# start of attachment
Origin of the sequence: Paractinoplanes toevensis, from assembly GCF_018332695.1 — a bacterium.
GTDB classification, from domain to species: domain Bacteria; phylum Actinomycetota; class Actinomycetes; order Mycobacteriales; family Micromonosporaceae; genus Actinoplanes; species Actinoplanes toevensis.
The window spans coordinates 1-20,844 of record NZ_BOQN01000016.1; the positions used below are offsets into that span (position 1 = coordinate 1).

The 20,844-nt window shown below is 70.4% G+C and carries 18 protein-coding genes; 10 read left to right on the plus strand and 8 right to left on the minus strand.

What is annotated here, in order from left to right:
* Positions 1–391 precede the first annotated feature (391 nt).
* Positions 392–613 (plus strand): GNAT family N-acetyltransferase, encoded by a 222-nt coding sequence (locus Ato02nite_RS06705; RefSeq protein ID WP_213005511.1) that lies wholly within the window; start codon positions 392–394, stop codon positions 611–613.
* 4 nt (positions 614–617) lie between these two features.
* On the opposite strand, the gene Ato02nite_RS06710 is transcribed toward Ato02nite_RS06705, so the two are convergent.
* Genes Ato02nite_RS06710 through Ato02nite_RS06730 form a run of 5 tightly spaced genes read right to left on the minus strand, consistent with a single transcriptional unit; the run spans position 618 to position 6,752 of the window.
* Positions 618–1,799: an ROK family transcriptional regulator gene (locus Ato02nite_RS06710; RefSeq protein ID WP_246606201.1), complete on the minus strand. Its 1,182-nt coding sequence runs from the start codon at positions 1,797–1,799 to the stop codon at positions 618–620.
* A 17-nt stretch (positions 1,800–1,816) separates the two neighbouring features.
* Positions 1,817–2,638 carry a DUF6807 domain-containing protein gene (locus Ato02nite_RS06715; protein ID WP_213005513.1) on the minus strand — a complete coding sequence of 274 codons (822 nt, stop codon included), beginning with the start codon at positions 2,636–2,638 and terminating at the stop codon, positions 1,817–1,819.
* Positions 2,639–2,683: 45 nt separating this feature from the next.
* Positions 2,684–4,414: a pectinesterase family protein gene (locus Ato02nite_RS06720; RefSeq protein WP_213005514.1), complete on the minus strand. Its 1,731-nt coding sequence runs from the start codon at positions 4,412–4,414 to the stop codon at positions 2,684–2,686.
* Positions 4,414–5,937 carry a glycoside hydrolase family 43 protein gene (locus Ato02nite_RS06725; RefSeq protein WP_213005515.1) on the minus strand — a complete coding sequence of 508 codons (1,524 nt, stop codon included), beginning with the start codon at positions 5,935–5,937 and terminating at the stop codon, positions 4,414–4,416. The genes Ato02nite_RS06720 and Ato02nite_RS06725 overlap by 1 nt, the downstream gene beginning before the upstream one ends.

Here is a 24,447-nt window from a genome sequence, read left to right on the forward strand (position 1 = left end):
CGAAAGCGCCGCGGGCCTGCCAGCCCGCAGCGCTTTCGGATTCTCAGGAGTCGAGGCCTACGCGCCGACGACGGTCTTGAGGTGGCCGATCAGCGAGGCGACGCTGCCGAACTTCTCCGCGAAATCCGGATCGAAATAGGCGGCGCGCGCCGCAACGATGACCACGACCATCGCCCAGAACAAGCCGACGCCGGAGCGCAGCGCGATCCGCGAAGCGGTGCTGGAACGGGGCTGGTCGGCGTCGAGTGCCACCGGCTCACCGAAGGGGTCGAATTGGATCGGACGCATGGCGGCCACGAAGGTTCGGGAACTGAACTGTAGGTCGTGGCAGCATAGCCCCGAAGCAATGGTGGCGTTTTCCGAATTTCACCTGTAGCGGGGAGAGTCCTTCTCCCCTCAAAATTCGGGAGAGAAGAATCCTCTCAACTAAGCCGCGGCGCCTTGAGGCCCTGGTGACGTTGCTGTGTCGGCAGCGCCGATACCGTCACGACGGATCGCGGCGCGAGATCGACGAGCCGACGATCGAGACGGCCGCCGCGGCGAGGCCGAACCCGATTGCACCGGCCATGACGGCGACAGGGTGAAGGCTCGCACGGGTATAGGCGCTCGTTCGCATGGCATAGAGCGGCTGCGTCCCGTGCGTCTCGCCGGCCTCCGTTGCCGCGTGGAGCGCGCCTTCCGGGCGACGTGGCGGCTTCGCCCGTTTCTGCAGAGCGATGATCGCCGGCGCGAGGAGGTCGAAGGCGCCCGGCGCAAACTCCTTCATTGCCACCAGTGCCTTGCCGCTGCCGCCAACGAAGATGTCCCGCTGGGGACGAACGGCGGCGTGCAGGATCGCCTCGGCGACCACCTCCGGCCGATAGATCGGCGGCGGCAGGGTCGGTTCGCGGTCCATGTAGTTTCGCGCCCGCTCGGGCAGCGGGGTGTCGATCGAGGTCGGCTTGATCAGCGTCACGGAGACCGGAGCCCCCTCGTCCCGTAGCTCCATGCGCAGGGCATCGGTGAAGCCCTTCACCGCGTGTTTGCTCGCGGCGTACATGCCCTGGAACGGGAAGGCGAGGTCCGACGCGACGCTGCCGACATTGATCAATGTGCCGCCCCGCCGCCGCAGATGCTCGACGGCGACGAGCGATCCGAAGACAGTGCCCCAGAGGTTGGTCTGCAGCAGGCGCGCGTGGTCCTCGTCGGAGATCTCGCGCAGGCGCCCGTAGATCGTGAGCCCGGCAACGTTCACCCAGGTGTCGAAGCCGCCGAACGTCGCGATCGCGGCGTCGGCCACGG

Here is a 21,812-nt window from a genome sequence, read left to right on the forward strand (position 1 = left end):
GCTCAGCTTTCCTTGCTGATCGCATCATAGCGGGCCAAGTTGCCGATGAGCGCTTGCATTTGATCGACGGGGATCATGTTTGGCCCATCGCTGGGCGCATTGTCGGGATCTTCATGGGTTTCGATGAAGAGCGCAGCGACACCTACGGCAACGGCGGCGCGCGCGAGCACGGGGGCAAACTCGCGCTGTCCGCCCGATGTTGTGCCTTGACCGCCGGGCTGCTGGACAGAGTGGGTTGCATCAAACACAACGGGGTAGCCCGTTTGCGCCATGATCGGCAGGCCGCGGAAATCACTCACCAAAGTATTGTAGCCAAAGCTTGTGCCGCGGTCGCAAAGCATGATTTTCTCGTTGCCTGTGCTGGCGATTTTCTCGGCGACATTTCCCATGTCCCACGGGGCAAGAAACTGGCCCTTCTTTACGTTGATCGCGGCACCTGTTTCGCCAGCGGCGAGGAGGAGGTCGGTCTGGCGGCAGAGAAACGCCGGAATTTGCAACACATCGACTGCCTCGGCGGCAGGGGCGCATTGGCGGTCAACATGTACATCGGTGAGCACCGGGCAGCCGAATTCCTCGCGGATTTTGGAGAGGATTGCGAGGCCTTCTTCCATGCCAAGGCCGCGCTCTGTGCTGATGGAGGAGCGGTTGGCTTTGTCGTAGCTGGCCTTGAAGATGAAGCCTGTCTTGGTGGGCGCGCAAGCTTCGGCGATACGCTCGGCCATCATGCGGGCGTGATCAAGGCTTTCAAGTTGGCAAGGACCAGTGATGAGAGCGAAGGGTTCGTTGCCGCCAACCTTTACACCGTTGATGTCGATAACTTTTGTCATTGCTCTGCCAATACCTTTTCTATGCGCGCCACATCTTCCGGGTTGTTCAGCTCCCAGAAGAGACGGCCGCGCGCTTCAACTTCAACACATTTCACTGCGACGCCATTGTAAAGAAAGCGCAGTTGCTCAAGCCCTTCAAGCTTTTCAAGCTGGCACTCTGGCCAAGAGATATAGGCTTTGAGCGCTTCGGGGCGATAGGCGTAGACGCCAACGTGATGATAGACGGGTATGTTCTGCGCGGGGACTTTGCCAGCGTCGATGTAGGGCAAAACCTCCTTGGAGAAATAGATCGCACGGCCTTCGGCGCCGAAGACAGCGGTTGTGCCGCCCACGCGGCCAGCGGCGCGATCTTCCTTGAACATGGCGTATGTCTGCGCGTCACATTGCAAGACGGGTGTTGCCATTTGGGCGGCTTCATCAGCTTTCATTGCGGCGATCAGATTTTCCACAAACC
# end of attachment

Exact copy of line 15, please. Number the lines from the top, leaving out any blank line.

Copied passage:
* Positions 2,684–4,414: a pectinesterase family protein gene (locus Ato02nite_RS06720; RefSeq protein WP_213005514.1), complete on the minus strand. Its 1,731-nt coding sequence runs from the start codon at positions 4,412–4,414 to the stop codon at positions 2,684–2,686.